WHITEMAN AIR FORCE BASE, Mo. --
The Department of Defense selected Whiteman Air Force Base to be the first base to participate in testing Airman’s Edge, the proposed Air Force-wide version of Defender’s Edge.
Where Defender’s Edge is a mentoring program developed for Security Forces Airmen to help prevent operational stress injuries, Airman’s Edge is a study to prove the program can be successful beyond security forces.
“If Airman’s Edge is successful in its suicide prevention efforts at Whiteman, there remains the possibility that the program could be rolled out at other military installations,” said Dr. Justin Baker, the Ohio State University Department of Psychiatry & Behavioral Health assistant professor of research.
Airman’s Edge is a peer-to-peer mentoring program facilitated by Airmen, for Airmen. Peer mentors are nominated by their fellow Airmen as well as by their command leadership.
“We want to identify the individuals that people already naturally turn to for advice and mentorship,” said Baker. “We want to provide these individuals with specific skills and tools to better equip them for what they are already doing.”
Airmen chosen to become mentors go through three days of training, learning peer-to-peer mentoring, crisis response planning and how to train their squadrons.
“In the training, I learned different ways to ask people the hard questions, as well as plans and tips that can help them get back on the right path mentally,” said U.S. Air Force Tech. Sgt. Jessica Tharp, 509th Maintenance Squadron propulsion noncommissioned officer in charge. “I love being a mentor because I feel like I am making a difference in the culture and mindset of my squadron, just in a ‘behind-the-scenes’ sort of way.”
According to Tharp, she regularly briefs her squadron on things that can make their lives better such as sleep patterns, caffeine use and gun safety.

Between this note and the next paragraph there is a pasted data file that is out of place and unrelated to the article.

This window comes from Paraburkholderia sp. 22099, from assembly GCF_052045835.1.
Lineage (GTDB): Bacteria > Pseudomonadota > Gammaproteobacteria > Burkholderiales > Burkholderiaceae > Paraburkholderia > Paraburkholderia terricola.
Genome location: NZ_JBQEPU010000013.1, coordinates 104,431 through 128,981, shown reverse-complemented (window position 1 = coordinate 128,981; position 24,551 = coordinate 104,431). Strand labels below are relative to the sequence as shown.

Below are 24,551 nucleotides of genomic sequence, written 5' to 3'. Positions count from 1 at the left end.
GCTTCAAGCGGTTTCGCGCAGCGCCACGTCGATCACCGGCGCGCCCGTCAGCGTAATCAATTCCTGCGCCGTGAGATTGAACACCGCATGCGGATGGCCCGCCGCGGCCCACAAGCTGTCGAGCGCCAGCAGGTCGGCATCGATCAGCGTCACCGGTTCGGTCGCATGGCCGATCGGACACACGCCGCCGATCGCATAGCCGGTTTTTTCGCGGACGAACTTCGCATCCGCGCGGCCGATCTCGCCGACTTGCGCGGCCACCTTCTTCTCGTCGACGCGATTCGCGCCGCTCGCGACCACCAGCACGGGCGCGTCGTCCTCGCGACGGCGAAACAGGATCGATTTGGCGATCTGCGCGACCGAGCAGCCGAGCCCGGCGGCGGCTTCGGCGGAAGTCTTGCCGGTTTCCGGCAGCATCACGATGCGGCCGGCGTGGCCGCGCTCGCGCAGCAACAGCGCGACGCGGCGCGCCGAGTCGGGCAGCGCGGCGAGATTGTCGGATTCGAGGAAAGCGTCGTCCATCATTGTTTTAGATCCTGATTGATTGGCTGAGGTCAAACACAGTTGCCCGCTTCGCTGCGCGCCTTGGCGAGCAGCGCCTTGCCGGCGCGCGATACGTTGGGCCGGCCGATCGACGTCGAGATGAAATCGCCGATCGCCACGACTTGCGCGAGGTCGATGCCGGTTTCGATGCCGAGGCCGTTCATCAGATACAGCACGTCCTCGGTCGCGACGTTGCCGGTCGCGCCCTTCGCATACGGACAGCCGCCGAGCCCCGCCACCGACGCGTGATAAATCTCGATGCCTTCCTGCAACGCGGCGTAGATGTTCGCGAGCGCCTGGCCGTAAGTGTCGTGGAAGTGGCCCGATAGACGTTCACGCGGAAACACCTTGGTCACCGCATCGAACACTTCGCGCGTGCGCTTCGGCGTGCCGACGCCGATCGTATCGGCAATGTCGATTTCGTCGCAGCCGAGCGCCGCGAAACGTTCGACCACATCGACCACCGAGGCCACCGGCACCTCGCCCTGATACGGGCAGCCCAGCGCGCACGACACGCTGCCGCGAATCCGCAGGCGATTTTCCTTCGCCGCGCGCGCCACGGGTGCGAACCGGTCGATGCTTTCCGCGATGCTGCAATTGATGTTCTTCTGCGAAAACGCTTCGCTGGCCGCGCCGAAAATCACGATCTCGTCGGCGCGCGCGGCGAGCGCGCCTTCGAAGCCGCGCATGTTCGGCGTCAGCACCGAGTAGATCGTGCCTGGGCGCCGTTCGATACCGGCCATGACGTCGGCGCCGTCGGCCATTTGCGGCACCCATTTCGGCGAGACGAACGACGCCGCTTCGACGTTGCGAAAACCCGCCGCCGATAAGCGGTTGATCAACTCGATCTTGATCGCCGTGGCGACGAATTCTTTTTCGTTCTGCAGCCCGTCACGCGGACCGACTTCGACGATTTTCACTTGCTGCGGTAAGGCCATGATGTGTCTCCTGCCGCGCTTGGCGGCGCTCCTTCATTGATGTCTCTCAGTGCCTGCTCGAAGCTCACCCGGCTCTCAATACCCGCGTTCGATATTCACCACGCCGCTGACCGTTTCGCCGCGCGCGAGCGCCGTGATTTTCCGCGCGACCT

“The main purpose of Airman’s Edge is to reduce suicides in the military,” said Tharp. “We can do this by integrating peer counselors into the squadrons and teaching people how to better deal with rough times. The benefits of this are a healthy, resilient, and supportive squadron. I think it is working, even at this early stage, because my Airmen tell me how they have changed their lifestyles based on what they learned in our briefings and talks.”
With the mentors briefing their fellow Airmen and being there as a peer, Airman’s Edge provides another avenue for Airmen who may believe their problem is not enough to go to mental health.
“Peer-to-peer mentoring gives Airmen an equal to go to,” said Tharp. “Going to the Chaplain or mental health can be scarier and less comfortable than talking to a fellow Airman who is also going through the same thing. I think this will help people talk more and get their problems sorted out before it becomes too overwhelming.”
Airman’s Edge focuses on topics such as improving sleep, building purpose and meaning within the workplace, perspective taking, safe firearm storage, and building unit cohesion to improve the moral and welfare of the whole squadron.
“The goal of Airman’s Edge is to bring the intervention to the workplace where service members are at,” said Baker. “If we can affect the social context of the workplace, build in resiliency and improve the overall mental health of the workforce, we can hopefully reduce suicide rates.”
If you or someone you know would like to be nominated as a mentor, please speak with your leadership or complete the next Reality Check survey.